I post this article under "Liverpool", and whilst that is practical the fact remains that this story has implications as far reaching as any, with connotations for society in its entirety.

What has been revealed in the documents being made public has shocked many. For there to be so much confirmed and further ambiguity emerging in the news that 41 of the victims may have been saved is viewed by some as a greater disclosure than could have been imagined.

Sadly, the information, the facts, the now received wisdom, is not as shocking. People who have followed the story of Hillsborough and the families' search for justice are not surprised the police have been involved in a cover up, not surprised that statements were amended, not surprised that lies have been told for 23 years. Sadly - most sadly of all - not wholly surprised that almost half of those who passed could have been saved had the disaster been handled better, even after the crush occurred.

Most of that which has emerged was already known. Through private investigations and off the record discussion it was clear that statements from police officers were changed under duress. Everyone knew that ambulances hadn't been given access to the ground. This isn't a great reveal, it is a country having the real ugly truth laid out in black and white.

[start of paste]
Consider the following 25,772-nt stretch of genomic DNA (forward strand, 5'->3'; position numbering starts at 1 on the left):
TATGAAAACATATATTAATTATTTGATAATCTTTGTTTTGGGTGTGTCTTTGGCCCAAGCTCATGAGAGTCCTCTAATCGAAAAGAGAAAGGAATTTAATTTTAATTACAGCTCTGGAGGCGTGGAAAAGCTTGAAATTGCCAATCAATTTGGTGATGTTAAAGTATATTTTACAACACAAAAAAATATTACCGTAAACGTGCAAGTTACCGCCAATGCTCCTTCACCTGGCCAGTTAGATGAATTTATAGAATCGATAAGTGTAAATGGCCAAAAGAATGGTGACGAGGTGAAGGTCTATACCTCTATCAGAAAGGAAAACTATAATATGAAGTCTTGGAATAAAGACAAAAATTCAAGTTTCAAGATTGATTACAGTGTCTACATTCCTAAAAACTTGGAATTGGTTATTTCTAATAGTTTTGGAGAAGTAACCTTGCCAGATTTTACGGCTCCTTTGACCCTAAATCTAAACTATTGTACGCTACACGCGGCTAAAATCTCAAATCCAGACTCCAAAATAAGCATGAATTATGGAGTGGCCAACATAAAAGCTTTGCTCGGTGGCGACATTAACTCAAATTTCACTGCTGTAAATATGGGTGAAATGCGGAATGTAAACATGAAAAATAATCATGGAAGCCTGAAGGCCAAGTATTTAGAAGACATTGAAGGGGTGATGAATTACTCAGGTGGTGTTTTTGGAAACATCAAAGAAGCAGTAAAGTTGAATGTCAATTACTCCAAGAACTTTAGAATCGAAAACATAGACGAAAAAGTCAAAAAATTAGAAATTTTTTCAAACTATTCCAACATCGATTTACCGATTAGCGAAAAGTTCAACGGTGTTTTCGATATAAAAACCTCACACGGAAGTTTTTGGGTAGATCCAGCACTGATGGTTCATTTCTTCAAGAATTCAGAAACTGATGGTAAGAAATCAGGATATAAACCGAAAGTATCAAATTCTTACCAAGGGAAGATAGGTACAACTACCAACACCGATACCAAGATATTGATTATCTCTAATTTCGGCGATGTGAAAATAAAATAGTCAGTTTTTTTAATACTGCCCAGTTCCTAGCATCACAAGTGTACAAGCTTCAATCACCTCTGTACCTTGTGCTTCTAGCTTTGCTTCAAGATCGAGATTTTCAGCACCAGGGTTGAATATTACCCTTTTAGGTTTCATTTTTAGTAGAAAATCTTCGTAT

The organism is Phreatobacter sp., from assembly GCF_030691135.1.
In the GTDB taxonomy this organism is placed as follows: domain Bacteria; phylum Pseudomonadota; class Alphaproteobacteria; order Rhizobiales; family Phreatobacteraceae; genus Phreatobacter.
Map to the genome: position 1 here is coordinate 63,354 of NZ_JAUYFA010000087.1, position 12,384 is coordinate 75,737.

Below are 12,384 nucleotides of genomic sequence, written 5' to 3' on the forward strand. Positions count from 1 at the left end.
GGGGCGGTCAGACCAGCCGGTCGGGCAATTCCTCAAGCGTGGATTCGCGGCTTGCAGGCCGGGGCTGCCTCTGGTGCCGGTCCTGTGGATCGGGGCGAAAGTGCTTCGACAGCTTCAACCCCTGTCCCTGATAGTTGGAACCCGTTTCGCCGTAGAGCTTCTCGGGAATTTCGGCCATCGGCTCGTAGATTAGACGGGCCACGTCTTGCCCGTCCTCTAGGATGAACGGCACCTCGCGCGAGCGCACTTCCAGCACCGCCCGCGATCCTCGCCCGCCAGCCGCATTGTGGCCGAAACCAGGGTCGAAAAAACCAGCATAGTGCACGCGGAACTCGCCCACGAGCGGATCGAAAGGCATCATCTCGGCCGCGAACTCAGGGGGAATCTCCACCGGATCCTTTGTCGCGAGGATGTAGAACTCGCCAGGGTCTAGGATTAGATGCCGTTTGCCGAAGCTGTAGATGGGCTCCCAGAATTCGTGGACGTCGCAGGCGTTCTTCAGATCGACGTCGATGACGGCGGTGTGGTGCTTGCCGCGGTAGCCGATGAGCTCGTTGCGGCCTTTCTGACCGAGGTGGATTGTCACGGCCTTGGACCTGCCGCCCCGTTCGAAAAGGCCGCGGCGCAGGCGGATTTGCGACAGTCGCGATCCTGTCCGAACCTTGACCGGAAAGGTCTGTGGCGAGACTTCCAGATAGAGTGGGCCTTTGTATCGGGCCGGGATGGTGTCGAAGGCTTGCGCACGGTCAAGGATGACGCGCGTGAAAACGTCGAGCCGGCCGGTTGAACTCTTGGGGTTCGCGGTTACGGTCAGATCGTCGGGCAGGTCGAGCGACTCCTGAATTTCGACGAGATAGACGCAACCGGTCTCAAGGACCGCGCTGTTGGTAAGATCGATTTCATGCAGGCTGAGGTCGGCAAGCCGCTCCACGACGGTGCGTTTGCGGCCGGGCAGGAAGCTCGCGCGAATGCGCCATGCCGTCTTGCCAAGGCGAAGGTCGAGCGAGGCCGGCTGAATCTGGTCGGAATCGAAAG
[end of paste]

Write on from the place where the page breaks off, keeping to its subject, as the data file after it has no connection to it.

Everyone was fully aware that what The S*n had printed was lies. The apology from their now editor is entirely worthless as it should not have waited until the report confirmed the details that everyone at the newspaper already knew (as for Kelvin MacKenzie, well...). Much more telling is was the layout of the rag's website, featuring news of the Hillsborough documents accompanied by a headline referring to a Merseyside-born woman being told to "Shut up and move on". An oversight? It wasn't a day for oversights. Deliberate? I'll leave you to judge.

And where do we stand now with the police? The "we" means the British public, British whether we like it or not, as the people of Liverpool were already well aware of what they were capable of. Now we, the British public, have to deal with the fact that the police spread untruths about the death of Jean Charles de Menezes, about the death of Mark Duggan, about the death of Ian Tomlinson and about the deaths of 96 Liverpool fans - all of which they were culpable in. How does a relationship between the public and those tasked with protecting the public move on from this?

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